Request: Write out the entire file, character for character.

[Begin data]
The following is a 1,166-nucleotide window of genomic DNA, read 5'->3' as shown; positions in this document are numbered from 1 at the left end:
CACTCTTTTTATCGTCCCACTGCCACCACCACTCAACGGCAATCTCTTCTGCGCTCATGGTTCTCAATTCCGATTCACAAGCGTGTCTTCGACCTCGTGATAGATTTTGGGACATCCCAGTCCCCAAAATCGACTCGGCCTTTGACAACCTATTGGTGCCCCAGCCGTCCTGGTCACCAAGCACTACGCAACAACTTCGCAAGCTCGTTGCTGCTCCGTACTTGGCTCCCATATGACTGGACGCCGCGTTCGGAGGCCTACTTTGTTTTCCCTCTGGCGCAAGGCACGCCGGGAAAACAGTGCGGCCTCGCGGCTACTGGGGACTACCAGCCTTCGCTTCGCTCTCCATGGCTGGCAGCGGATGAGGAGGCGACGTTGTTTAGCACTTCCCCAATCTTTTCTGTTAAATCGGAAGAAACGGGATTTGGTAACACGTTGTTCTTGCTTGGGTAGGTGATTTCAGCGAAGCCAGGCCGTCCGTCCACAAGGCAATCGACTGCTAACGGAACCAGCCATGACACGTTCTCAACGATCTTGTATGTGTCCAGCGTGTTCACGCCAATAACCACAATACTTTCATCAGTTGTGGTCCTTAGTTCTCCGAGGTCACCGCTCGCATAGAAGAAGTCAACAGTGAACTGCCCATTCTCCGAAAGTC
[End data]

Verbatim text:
The following is a 1,166-nucleotide window of genomic DNA, read 5'->3' as shown; positions in this document are numbered from 1 at the left end:
CACTCTTTTTATCGTCCCACTGCCACCACCACTCAACGGCAATCTCTTCTGCGCTCATGGTTCTCAATTCCGATTCACAAGCGTGTCTTCGACCTCGTGATAGATTTTGGGACATCCCAGTCCCCAAAATCGACTCGGCCTTTGACAACCTATTGGTGCCCCAGCCGTCCTGGTCACCAAGCACTACGCAACAACTTCGCAAGCTCGTTGCTGCTCCGTACTTGGCTCCCATATGACTGGACGCCGCGTTCGGAGGCCTACTTTGTTTTCCCTCTGGCGCAAGGCACGCCGGGAAAACAGTGCGGCCTCGCGGCTACTGGGGACTACCAGCCTTCGCTTCGCTCTCCATGGCTGGCAGCGGATGAGGAGGCGACGTTGTTTAGCACTTCCCCAATCTTTTCTGTTAAATCGGAAGAAACGGGATTTGGTAACACGTTGTTCTTGCTTGGGTAGGTGATTTCAGCGAAGCCAGGCCGTCCGTCCACAAGGCAATCGACTGCTAACGGAACCAGCCATGACACGTTCTCAACGATCTTGTATGTGTCCAGCGTGTTCACGCCAATAACCACAATACTTTCATCAGTTGTGGTCCTTAGTTCTCCGAGGTCACCGCTCGCATAGAAGAAGTCAACAGTGAACTGCCCATTCTCCGAAAGTC